ANNAPOLIS, Md. (WJZ) -- With cases and hospitalizations declining, Anne Arundel County Executive Steuart Pittman Jr. defended the county's indoor mask mandate in the face of a lawsuit asking for a temporary restraining order to block the policy.
Even though the Omicron-driven surge in cases is waning, 39 Anne Arundel County residents have died from the virus in the last week, the highest seven-day total since the start of the pandemic, according to Pittman and county health officer Dr. Nilesh Kalyanaraman.
"My message to the residents of Anne Arundel County is we're better than this," Pittman said of the suit. "We do care about one another, I know that you care about your neighbors."
While hospitals in the county are still operating under crisis standards of care, the number of new cases and hospital patients is plateauing, said Kalyanaraman. There are currently 230 residents hospitalized with COVID-19.
"That's exactly what we wanted to see with the mask mandate," he said. "It's exactly what is needed to decrease the spread and give our hospitals a chance to catch up to provide care to folks who need it."
On Jan. 7, Kalyanaraman issued a public safety order reinstating a mask mandate in the jurisdiction hours after the county council voted not to renew the policy. The council voted 4-3 in favor of keeping the mandate, but a supermajority was needed for the bill to pass.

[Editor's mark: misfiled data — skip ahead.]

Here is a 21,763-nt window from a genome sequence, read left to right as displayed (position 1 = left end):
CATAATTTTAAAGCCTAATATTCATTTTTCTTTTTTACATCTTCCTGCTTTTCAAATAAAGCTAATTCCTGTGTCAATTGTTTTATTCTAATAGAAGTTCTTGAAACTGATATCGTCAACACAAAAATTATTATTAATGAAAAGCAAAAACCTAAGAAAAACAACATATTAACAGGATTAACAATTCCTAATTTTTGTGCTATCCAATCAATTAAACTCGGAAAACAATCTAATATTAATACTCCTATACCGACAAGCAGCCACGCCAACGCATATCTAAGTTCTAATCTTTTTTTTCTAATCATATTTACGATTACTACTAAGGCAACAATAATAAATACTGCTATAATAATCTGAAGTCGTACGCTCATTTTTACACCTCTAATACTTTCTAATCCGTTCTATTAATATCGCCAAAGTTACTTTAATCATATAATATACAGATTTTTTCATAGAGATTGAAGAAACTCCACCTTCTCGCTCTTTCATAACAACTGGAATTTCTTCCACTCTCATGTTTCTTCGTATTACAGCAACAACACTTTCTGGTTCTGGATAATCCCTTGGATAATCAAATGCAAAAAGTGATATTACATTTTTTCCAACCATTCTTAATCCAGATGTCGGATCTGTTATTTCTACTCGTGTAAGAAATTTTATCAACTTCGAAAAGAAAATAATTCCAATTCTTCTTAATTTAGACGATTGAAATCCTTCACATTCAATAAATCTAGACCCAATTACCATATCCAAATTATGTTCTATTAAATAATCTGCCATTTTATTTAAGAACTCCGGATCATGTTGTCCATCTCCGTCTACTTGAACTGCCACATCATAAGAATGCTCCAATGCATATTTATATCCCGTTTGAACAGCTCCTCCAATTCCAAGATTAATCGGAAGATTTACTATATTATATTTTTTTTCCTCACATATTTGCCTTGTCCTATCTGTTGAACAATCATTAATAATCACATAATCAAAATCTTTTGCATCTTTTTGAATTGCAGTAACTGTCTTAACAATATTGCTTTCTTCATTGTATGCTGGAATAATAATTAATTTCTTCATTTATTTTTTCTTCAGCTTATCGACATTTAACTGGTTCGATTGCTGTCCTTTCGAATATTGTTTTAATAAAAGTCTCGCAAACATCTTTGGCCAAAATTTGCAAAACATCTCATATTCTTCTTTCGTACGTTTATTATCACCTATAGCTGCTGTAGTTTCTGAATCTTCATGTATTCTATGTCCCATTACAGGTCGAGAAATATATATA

The order requires masking in both indoor and outdoor public areas where distancing isn't possible.
According to court records, the lawsuit asking for a temporary restraining order was filed on Jan. 14 by attorney Charles J. Muskin. Pasquale Carannante and James Zimmerer are listed as the plaintiffs. Both are business owners in the county, Pittman said.
Pittman, Kalyanaraman and the county are listed as defendants. Lawyers from the Maryland Attorney General's Office will appear in court, rather than county attorneys, since the health order was issued under a state law. A judge is expected to rule on the temporary restraining order Wednesday.
"I don't believe that any judge is likely to grant a temporary restraining order under these conditions," the county executive said, "given the fact that our health officer made this public health order using the same state law that he has used twice before in this pandemic, both April and July, and the same state law that gives all local jurisdictions the authority to use public health orders to protect the public health."
The order is set to expire at the end of January, and if the current the current trends hold, Kalyanaraman said he doesn't anticipate extending the mask mandate beyond that.
As the county approaches 900 deaths from COVID-19, Pittman and Kalyanaraman urged residents to get vaccinated and boosted against the virus.
"With these kinds of numbers of deaths in our county, it's my responsibility and it's your responsibility to do anything that we can to prevent them," Pittman said.
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